By having all of these capabilities in house, Dana, including our e-thermal competency is the only supplier with complete e-Powertrain supply capability, thus enabling us to partner closely with our customers to provide optimized and efficient solutions to meet their needs. Specific to the presentation page and announcing the exciting new business award, we were recently sourced the e-Powertrain by a major European commercial truck manufacturer for a new battery electric medium-duty truck that will be used for urban and regional product distribution. The vehicle production is slated to start next year. The 0-emissions electric truck will be equipped with the Dana content and upfitted to the chassis. We'll supply the e-Powertrain system, which generates and stores and manages the energy for the vehicle, consisting of the battery packs and the electrified auxiliary systems. The vehicle will also utilize the Dana CO300 inverter as well as what we describe as a SUMO HD motor coupled to a Dana driveshaft. Dana-developed software and controls will run the diagnostics and telemetry of the complete system. As the global demand for fuel-efficient, low-emission vehicles continue to expand, our ability to leverage our long-standing leadership in truck driveline capabilities, now coupled with our full e-Powertrain capabilities, provides our customers with highly efficient solutions to support their reduced emission and total cost of ownership objectives. And further into this, a key element of our enterprise strategy is to lead in electric propulsion. Accordingly, we continue to strive to develop the best and most innovative solutions. This can only be accomplished by having the right team and, more specifically, the most experienced people.

Please turn with me to slide seven to discuss the most recent step we have taken to strengthen our capabilities in software, controls and engineering services. I am often asked the question: you've been filling out the white space via executing on M&A opportunities and especially in electrification, does Dana have everything that we need? And my response to that question has been something like: we always keep our eyes open, especially in the area of software, controls and systems. Accordingly, earlier this month, Dana acquired Rational Motion GmbH, a company with a rich history, and proven technical expertise in software, controls and system integration for electric vehicles. With more than 10 years of proven capability and drawing on many decades of experience from its talented lineup of engineers, the skills and expertise of the Rational Motion team will increase our localized support for European-based customers as well as further strengthen our global development of software and controls for complete electric vehicle integration. And by the way, the timing of the acquisition and Dana winning the new program in Europe is not a coincidence. The former Rational Motion team members will be involved in the launch of the previously announced new European electric truck as well as numerous other projects that Dana is working on.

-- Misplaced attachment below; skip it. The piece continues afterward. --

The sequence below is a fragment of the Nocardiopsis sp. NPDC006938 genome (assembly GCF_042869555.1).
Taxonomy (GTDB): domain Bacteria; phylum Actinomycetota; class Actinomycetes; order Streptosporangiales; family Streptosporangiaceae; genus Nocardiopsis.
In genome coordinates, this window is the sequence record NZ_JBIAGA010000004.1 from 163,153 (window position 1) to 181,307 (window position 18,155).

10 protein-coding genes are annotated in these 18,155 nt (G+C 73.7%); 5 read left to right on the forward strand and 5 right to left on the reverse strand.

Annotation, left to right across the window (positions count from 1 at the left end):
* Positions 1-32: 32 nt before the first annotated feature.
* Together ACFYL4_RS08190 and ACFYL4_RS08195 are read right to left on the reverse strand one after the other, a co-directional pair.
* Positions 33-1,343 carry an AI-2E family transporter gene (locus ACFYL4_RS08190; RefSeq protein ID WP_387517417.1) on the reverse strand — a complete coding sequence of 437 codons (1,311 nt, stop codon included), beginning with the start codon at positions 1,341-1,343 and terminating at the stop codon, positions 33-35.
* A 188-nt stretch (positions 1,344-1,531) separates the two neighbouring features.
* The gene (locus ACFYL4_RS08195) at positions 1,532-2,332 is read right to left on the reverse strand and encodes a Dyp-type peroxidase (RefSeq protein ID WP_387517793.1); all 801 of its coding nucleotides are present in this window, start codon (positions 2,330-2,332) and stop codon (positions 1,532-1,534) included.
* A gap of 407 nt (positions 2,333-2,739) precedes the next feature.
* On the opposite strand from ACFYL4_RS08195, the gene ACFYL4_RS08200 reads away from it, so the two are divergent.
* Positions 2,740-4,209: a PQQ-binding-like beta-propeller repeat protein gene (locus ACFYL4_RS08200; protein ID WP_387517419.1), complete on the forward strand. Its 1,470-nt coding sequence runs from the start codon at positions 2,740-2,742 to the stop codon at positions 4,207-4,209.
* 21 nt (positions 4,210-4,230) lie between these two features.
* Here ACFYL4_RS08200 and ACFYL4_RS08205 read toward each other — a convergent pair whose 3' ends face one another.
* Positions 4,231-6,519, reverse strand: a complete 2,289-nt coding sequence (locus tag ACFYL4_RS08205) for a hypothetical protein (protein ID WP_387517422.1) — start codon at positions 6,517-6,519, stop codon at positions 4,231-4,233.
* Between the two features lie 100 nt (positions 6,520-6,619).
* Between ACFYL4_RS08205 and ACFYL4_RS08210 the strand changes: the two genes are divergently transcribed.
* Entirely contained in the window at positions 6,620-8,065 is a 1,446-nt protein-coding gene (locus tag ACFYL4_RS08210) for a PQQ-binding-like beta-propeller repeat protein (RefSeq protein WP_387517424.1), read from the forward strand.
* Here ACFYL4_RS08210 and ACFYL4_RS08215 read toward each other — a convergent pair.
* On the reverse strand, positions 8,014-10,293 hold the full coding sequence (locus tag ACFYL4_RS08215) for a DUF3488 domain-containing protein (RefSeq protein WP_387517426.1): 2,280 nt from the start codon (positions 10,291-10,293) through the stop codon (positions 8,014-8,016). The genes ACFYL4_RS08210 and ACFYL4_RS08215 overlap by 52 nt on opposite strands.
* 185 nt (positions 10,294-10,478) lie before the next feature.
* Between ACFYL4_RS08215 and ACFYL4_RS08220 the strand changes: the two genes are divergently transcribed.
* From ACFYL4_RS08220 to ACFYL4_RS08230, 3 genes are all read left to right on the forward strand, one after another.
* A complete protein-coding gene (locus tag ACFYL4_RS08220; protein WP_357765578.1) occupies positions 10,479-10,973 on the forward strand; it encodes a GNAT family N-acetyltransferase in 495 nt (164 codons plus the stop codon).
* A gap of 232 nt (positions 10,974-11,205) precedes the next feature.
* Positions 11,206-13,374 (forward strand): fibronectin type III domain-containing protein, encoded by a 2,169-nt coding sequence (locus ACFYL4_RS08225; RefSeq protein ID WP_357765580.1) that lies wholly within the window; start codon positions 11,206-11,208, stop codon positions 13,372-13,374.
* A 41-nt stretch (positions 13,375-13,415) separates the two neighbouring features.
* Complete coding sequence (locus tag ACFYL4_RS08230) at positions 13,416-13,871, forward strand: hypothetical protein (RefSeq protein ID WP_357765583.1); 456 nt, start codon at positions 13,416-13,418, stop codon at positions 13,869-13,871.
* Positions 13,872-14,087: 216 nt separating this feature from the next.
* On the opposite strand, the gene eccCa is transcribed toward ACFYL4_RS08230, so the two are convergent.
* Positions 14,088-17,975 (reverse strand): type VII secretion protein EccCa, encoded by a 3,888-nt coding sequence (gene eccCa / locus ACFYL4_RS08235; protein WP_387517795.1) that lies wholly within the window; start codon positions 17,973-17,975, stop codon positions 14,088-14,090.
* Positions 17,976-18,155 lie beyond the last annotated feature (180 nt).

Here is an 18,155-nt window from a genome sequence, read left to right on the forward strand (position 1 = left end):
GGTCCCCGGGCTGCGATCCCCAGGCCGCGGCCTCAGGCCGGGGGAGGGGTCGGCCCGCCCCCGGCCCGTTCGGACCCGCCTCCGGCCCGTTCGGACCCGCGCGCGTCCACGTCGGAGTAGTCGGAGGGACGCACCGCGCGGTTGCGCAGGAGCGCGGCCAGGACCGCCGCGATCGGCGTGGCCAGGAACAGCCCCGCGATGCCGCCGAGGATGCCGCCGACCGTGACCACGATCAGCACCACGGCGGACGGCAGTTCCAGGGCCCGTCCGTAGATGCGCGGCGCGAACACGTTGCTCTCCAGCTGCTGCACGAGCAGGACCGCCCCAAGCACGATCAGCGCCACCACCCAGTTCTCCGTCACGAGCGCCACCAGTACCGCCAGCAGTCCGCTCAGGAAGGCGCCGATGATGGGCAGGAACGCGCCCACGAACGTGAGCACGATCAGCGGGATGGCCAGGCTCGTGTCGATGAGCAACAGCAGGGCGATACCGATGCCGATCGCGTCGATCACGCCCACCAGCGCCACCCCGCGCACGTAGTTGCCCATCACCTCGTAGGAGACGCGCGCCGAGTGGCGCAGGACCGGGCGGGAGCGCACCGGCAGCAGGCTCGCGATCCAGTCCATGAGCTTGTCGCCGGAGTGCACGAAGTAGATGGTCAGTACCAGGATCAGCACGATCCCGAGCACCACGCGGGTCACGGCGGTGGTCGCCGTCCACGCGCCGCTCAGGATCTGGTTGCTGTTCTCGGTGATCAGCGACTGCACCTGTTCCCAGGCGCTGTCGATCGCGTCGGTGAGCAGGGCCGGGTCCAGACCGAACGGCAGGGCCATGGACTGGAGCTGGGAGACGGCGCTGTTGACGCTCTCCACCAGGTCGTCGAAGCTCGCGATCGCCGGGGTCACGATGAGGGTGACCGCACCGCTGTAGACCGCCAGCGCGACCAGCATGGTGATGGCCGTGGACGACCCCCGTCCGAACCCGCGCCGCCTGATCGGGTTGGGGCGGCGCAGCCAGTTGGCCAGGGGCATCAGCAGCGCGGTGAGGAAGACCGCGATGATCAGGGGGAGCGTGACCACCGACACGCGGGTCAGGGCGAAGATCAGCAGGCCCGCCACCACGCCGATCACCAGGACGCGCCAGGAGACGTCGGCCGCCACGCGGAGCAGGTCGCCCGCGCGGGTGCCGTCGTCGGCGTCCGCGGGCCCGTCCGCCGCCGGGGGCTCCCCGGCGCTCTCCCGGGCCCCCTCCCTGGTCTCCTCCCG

Please turn with me to slide eight to learn more about new hybrid electric Class eight truck application hitting the market this year. There's been a lot of buzz about Hyliion, a company we first told you about earlier last year. We are excited about the opportunity or market opportunity through our strategic partnership and equity-linked investment with Hyliion. Earlier this year, Hyliion delivered the first of three hybrid Class eight vehicles to a leading transportation services provider with the remaining vehicles slated to be delivered later this year. Through this partnership, Dana is their source for the e-Propulsion system, including traditional driveline components as well as fully integrated e-Axles, which include motors, inverters, controls, gear boxes as well as thermal management technologies. The Hyliion system converts a traditional 6 times2 into hybrid by adding Dana's e-Propulsion system. The system allows for easy installation and simple servicing. It's an engine-type agnostic and can be installed on any Class eight vehicle from any manufacturer. This is another example of how we are committed to helping our customers navigate the electrification journey with industry-leading technologies and programs. Thanks to our strategic partners such as this one, we have a unique opportunity to implement high-value proposition, long-haul solutions that revolutionize power commands and help our customers to meet their sustainability goals.